This collection of eight short semi-fictional works demonstrates the effortlessly transparent style that has won English novelist Lively (The Photograph, 2003, etc.) both a Booker Prize and an appreciative international audience.
Describing these stories as “confabulations” in the psychoanalytic sense of being a compound of memories and imagined events, the author takes actual bits of her life—a moment of choice or menace—and reconstructs what might have happened, had things gone a different route. These phantom existences begin with the memory of growing up in Cairo during World War II, when British ex-pats fled Rommel’s incursions by going either to South Africa or Palestine. Lively, a child of six, her mother and her nanny, went to Palestine. In the imagined work, narrated from the point of view of the pretty young nanny, a similar trio takes a ship that is torpedoed on the way to Cape Town, and the child dies. In other narratives, Lively’s fictional equivalent, age 22, dies in a plane crash in 1956; her handbag is discovered 50 years later and returned to a younger half-sister, who tries to envision that lost life. Some incarnations are funnier and more robust. In “Transatlantic,” Lively’s alter ego marries an American, lives in New England and visits the quaint home of a stodgy, patronizing aunt and uncle, where “a large dog lumbered occasionally from one resting place to another.” There is a charming modesty to this work, as Lively puts herself at the periphery of other imagined lives, or allows herself to be extinguished by chance events. Nearing the end of her eminent career, the author seems content to recede, to acknowledge the onrush of time, while showing an unobtrusive gratitude for the world she has been permitted to enjoy.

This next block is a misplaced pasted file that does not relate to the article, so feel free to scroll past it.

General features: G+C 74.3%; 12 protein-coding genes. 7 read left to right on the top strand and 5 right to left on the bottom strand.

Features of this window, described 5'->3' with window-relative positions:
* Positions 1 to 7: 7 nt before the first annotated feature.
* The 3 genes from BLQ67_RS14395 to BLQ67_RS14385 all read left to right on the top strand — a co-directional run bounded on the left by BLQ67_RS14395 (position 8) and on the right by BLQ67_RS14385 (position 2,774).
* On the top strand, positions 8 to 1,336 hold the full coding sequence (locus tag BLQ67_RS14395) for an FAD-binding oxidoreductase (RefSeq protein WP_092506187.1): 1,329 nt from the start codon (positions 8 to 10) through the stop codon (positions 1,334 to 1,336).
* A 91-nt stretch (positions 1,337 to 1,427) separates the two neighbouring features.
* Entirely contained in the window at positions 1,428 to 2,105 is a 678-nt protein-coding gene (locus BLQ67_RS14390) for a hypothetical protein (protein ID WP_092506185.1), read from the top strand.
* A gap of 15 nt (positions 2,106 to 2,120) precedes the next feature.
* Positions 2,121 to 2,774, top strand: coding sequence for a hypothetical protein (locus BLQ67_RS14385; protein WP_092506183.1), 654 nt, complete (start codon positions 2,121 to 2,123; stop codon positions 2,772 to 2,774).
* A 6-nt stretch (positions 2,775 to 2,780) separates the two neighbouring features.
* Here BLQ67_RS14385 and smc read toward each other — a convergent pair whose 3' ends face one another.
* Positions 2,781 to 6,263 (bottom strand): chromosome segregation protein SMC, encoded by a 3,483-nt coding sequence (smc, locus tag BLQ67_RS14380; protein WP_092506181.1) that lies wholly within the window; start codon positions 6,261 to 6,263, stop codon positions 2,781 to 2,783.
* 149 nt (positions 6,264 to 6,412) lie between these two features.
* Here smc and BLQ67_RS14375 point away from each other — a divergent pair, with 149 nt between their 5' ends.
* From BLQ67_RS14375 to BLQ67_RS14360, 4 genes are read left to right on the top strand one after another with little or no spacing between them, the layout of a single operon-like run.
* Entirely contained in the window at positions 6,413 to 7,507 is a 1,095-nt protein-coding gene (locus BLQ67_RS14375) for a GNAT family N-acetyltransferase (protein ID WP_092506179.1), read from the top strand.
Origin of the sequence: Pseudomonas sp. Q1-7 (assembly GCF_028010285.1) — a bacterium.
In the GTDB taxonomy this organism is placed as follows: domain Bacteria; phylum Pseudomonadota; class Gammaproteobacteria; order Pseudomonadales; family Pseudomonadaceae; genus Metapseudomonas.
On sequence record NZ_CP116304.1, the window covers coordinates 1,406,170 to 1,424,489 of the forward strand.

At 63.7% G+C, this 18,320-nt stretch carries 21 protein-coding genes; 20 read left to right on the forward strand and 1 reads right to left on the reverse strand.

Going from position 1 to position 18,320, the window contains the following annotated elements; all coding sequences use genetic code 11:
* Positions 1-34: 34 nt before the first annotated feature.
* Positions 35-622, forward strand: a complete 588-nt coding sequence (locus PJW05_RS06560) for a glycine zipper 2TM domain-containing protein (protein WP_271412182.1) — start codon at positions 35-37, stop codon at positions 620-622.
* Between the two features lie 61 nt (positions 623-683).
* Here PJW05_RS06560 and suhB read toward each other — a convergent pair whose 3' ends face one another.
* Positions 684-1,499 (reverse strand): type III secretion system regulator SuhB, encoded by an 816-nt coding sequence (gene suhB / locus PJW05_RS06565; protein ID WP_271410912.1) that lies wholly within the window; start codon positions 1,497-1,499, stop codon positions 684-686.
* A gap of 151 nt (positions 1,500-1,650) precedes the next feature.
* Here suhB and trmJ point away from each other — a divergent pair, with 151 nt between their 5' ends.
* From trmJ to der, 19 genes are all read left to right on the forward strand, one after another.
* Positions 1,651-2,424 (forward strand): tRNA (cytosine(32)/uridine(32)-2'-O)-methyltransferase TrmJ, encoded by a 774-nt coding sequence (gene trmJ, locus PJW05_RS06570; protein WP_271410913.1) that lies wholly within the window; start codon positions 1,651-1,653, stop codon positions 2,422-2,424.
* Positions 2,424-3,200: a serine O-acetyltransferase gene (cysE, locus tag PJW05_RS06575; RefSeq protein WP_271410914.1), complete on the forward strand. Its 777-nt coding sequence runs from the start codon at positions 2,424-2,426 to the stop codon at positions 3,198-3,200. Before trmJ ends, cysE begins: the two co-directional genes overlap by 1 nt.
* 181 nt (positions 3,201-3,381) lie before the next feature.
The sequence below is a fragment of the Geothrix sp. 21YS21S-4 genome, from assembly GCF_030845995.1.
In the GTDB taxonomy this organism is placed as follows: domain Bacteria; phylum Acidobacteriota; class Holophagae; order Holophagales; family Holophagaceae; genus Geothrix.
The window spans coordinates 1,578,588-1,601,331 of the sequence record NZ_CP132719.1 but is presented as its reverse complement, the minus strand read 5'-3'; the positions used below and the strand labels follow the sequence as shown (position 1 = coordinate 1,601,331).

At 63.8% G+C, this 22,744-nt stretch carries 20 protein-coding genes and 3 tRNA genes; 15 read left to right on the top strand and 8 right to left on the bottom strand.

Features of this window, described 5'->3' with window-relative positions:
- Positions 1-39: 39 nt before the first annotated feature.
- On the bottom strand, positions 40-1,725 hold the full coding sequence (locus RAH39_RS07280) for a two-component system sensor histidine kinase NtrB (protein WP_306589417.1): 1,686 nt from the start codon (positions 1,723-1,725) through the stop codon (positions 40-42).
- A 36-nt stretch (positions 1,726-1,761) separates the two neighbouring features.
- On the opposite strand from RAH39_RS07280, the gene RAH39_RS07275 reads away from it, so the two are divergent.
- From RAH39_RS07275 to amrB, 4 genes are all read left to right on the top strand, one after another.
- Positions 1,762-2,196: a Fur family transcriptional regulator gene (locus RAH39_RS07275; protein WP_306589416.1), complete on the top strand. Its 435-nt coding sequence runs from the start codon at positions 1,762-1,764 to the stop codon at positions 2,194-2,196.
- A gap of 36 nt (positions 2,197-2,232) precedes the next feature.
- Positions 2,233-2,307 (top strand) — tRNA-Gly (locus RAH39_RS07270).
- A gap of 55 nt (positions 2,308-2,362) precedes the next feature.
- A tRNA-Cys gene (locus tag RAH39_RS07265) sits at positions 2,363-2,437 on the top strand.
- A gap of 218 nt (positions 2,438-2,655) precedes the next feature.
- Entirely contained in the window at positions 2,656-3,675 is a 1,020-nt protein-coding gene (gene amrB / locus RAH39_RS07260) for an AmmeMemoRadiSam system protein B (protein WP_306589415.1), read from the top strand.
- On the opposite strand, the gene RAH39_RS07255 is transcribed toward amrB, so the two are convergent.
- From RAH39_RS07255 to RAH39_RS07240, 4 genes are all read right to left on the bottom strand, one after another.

Lively’s ability to reveal character sharply and instantaneously makes this an unalloyed pleasure.